There are some clues to look for, and I’ll review a few of those, but ultimately, there’s no way for the average computer user to know with any certainty that a hacker is not in the process of weaseling in or that they haven’t done so already.
Perhaps now you’ll understand why I talk so much about prevention.
And I’ll talk about it some more.
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Just what is a “hack”, anyway?
Unfortunately, there’s no consistent definition of “hacked” to use for this exercise.
In general terms, we tend to think of it as someone gaining unauthorized access to information kept on your computer. But that’s not nearly enough to go on for our analysis. We need to answer questions like, “What does it look like?”, “What do we look for?”, and “What exactly happens?”
Someone walking up to your computer and logging in as you because they know your password is a “hack”, but there would be no trace left of it, other than perhaps something in your browser history.
Contrast that with network attacks, in which someone elsewhere on the internet tries to penetrate the software or hardware protecting your computer from external access. While it’s more likely to leave clues, it’s not guaranteed. This is especially true if you access your computer remotely yourself.
Hackers try not to leave clues
A talented hacker strives to leave no trace behind. This is one of the concepts that makes so-called “rootkits” different than more traditional malware: rootkits actually alter your system such that normal ways of looking for files, for example, will not find the rootkit files.
The same is true for just about any aspect of hacking: event logs can be emptied, file date and time stamps can be arbitrarily set or modified, files can be renamed or hidden; even malicious programs can be designed to run as part of some legitimate program or look like a legitimate program themselves.
So, what can you do?
First, protect yourself
This is where I repeat the standard litany of “stay safe” advice:
- Use security software like anti-malware tools.
- Keep your software up to date.
- Know how and when to secure your internet connection.
- Stay educated about the latest threats and safe internet behavior.
Prevention is much more effective by far than any attempt to detect a malicious intrusion, either during or after the event.
If you suspect you have been or are being hacked, the first thing to do is to run scans with your anti-malware tools. Make sure both the programs and their databases are up to date, and run full scans of your entire computer.
After that, things get fairly techie, which is why I said earlier that it’s difficult (if not impossible) for the average computer user to determine what’s happening.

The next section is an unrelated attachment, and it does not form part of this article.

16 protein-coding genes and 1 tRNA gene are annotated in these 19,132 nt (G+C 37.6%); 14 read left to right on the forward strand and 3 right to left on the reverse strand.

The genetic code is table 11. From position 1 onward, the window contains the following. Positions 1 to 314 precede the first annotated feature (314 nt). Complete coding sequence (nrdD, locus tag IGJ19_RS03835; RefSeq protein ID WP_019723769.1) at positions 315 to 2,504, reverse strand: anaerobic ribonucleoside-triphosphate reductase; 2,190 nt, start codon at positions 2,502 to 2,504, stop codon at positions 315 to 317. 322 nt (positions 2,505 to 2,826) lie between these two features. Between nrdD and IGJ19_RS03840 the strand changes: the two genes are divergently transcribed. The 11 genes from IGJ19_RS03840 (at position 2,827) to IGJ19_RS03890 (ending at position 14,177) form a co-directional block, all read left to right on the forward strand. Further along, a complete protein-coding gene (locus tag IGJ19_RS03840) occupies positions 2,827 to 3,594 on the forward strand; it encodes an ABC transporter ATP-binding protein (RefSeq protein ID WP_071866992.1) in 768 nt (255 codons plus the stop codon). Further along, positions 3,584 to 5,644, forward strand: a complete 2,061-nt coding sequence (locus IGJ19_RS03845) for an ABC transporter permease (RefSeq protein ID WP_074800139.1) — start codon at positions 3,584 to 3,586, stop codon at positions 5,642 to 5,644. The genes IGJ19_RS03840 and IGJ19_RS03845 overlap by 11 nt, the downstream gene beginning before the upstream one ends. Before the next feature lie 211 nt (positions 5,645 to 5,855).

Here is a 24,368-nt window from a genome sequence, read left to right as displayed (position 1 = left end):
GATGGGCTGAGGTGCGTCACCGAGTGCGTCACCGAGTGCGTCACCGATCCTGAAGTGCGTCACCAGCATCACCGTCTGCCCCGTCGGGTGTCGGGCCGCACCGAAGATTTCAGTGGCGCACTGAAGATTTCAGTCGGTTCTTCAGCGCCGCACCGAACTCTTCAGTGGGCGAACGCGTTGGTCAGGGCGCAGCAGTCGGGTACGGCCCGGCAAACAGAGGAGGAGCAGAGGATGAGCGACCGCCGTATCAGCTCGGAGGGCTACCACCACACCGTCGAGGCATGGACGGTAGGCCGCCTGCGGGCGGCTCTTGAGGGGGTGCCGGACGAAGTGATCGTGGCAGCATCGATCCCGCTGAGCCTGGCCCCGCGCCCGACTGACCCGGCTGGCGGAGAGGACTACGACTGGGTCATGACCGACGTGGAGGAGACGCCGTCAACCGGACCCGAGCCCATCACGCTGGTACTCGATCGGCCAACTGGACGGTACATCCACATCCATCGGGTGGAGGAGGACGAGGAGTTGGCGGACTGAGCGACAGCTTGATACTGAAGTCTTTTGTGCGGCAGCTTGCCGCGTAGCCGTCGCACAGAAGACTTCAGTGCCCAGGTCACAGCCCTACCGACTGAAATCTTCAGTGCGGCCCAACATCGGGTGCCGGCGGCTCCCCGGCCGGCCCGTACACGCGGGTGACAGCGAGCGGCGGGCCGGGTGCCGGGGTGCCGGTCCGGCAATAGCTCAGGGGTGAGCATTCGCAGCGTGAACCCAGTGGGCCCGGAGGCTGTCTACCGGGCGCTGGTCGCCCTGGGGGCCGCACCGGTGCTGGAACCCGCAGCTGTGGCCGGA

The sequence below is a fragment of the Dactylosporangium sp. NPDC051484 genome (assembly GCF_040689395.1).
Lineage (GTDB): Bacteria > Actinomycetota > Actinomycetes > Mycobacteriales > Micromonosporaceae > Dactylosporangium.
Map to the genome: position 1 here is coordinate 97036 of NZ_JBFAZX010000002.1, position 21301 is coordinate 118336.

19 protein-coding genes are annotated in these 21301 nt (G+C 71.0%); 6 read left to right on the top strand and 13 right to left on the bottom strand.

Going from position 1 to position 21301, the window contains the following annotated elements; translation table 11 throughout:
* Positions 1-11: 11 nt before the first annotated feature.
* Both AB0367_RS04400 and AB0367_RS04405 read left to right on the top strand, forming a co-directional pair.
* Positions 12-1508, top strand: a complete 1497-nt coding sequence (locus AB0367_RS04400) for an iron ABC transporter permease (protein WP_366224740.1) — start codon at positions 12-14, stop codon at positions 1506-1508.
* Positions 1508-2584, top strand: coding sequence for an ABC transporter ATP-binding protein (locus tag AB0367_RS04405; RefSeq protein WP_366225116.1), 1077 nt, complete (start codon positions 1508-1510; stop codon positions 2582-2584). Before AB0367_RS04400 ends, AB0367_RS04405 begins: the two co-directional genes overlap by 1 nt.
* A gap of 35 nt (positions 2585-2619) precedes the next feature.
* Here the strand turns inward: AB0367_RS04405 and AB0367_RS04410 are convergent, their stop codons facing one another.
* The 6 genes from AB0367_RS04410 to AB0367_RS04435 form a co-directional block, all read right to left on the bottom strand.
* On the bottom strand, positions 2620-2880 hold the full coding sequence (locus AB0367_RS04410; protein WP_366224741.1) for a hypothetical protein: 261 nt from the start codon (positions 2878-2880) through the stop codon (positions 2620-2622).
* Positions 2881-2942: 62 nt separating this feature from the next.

I’ll throw out some ideas, but don’t feel bad if they’re beyond you; this is tough stuff.
Because most malware is communicating over the internet or sending spam, look at the internet activity happening on the machine. Look for programs you don’t recognize sending data to internet endpoints you also don’t recognize. Since there’s so much normal communication happening, you shouldn’t assume they’re evil, but instead research them to the best of your ability.
Because unexplained or unexpected disk activity can be a sign of something going on, use the same strategy for your disk activity. Once again, don’t assume what you find is evil, but use the information for your research.
It’s also worth looking at what’s running on your machine — once again looking for processes you don’t expect and then researching them. The same caveat as before: there are an amazing number of completely legitimate programs running, even on a machine that’s “doing nothing”. Use this information for research.
If you’re feeling particularly adventuresome (and you aren’t the type to panic easily), have a peek at the event viewer. The reason that I admonish the easily panicked not to look here is that there will be errors — lots of them, in fact. That’s normal, because, to put it bluntly, the event log is a mess. Occasionally, however, the mess contains clues. Exactly which clues are there is impossible to predict (remember, I said this was hard), but sometimes they’re helpful.
If you suspect your computer is or has been hacked
If you don’t feel you can trust your computer, stop using it.
At least stop until you can reach a reasonable level of confidence that all is as it should be, and that your next foray to your online banking site won’t result in, shall we say, “unexpected results”. If that means enlisting a techie friend or professional services, it might well be worth it.
Taking the time to secure your machine is important. Again, this is why I’m so adamant about prevention.
It’s significantly easier to prevent disaster than it is to recover from it.
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